Modelling a domain is not easy. And even trickier is how we can jot down our findings in a useful manner. We can write things on post-its, notepad, OneNote or diagramming software. I’ve tried all of those and yet something was missing. I needed a tool optimised for Domain Driven Design modelling and the surrogates were lacking. Something like OneNote is good enough until you need to easily navigate from a relevant concept to another and digramming ends up with something that looks very similar to object oriented design (which is not DDD).

So, I’ve decided to build my own tool, one that will make any domain modeller’s life easier. Enter Domain Map. It’s a MVP (but with enough features) beta at this moment and you only need a Github account to use it. It’s free so give it a try and don’t be shy with feedback or suggestions.

DDD Decoded - The Aggregate and Aggregate Root Explained (Part 3)

Written on 14 July 2016

Coding time! I bet you’ve been waiting for this part for some time. Yes, once we have our model, it’s time to write the code. Let’s start with the Value Objects first.

public class TransferNumber
    {
        public string Value { get; private set; }
        public Guid EntityId { get; private set; }

        public TransferNumber(string value,Guid entityId)
        {
            //validate format based on domain rules

            Value = value;
            EntityId = entityId;
        }
    }

    public class AccountNumber:IEquatable<AccountNumber>
    {
        public string Number { get; private set; }
     
        public AccountNumber(string number)
        {
            //validate format based on domain rules

            Number = number;
            
        }

        public bool Equals(AccountNumber other) => other != null && Number == other.Number;

    }

    public class Debit
    {
        public decimal Value { get; private set; }
        public AccountNumber Account { get; private set; }


        public Debit(decimal value,AccountNumber account)
        {
            Value = value;
            Account = account;
            value.Must(v=>v>=0);//business rule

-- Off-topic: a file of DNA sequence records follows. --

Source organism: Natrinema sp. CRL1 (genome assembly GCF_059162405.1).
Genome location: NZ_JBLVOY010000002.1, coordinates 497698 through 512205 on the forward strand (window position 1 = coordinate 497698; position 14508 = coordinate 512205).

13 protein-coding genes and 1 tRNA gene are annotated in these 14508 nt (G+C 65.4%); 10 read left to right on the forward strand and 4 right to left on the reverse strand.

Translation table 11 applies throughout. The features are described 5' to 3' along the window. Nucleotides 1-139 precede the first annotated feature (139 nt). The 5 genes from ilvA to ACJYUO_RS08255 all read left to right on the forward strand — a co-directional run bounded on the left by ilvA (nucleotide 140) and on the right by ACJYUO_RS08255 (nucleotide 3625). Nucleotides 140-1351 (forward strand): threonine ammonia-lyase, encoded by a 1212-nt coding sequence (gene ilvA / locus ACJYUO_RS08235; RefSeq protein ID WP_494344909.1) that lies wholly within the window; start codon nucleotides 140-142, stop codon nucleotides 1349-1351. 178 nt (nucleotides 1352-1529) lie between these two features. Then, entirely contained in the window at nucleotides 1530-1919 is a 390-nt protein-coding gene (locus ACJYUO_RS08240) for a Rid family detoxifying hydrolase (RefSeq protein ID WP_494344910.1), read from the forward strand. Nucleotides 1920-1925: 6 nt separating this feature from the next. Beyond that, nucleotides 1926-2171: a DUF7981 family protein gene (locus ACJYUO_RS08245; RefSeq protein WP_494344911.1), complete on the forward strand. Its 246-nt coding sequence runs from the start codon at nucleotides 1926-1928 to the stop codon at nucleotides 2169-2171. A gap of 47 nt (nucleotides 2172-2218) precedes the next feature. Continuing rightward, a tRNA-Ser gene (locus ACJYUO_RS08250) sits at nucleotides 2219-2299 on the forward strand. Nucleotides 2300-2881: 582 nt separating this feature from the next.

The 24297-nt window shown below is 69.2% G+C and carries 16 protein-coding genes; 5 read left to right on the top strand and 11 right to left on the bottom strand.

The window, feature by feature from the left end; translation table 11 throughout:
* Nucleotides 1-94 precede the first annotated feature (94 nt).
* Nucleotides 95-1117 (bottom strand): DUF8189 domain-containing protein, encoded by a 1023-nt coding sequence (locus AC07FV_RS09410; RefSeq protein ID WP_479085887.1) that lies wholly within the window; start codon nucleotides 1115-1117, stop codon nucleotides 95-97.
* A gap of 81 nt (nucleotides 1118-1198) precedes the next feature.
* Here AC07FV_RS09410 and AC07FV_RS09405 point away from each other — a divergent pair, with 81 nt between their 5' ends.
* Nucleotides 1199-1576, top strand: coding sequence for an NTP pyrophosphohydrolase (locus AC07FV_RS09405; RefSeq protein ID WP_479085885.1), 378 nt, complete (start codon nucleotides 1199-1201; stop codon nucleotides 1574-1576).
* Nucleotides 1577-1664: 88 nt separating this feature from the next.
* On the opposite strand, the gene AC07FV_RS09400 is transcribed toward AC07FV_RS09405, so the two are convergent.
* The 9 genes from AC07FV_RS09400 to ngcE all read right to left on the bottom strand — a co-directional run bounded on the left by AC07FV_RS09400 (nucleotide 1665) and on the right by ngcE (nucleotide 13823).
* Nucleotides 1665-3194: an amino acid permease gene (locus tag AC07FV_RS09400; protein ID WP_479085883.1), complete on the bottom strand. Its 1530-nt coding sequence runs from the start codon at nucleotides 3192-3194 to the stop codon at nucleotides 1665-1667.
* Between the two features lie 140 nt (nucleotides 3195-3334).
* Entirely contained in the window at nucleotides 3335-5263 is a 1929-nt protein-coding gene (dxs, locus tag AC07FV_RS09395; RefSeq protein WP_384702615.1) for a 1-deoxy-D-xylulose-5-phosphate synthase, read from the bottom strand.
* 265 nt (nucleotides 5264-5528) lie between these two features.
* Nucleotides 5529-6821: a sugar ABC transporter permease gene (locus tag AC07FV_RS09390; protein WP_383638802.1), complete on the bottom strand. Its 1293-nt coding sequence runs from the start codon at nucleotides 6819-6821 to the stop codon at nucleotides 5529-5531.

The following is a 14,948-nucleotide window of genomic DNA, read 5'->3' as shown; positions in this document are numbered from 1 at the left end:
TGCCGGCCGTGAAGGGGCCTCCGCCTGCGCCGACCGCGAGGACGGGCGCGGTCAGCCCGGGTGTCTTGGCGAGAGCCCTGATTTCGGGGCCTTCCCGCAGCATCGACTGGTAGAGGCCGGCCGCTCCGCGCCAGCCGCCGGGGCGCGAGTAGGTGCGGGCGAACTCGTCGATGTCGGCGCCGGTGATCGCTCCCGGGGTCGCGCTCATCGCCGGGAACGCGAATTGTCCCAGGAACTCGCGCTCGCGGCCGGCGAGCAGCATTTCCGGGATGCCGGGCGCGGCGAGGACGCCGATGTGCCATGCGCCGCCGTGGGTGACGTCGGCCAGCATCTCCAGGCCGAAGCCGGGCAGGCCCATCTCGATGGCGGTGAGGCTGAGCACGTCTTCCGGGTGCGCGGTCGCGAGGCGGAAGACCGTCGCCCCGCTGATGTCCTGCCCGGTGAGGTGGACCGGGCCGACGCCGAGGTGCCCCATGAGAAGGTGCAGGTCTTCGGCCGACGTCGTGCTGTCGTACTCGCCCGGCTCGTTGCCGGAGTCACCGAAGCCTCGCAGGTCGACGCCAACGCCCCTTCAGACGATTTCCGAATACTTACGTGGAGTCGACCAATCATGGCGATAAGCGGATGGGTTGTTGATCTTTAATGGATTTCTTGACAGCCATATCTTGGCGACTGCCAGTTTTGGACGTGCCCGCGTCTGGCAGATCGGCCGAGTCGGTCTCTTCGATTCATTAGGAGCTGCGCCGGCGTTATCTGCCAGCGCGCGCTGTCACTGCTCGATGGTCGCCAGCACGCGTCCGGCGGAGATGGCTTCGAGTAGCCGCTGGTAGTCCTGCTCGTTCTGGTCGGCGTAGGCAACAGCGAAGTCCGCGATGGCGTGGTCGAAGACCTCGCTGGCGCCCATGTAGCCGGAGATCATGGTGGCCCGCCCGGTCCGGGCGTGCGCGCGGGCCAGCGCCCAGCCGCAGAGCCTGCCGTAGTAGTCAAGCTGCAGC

account.MustNotBeNull();//ensure VO is valid            
        }
    }
     public class Credit
    {
        public decimal Value { get; private set; }
        public AccountNumber Account { get; private set; }


        public Credit(decimal value,AccountNumber account)
        {
            value.Must(v=>v>=0);//business rule
            account.MustNotBeNull();//ensure VO is valid            
            Value = value;
            Account = account;
        }
    }

Code should be self-explaining, although I bet you’re wondering about 2 things:

  1. Why TransferNumber gets a Guid?
  2. Why there’s no VO implementation for the creation date?

Well, let me start with no. 2. The creation date doesn’t need encapsulation as there are no actual business constraints (in this example). Why complicate the implementation with another class?

TransferNumber acts as a natural id for the Transfer, however, for technical purposes, I prefer to have a technical id too, hence the Guid. We’ll be using it in situations where we need to specify the entity, but we don’t need a full Value Object, for example in messages.

And speaking of messages, here’s our domain change , expressed as a Domain Event

 public class TransferedRegistered
    {
        public Guid EntityId { get; set; }
        public string TransferNumber { get; set; }
        public decimal Amount { get; set; }
        public string DebitAccountNo { get; set; }
        public string CreditAccountNo { get; set; }
        public DateTimeOffset CreatedOn { get; set; }=DateTimeOffset.Now;
    }

A nice, flattened data structure, containing valid data. Valid, because it’s the Aggregate Root (AR) who’s in charge of its generation. Now, I’m going to use a more “exotic” approach for the AR’s implementation.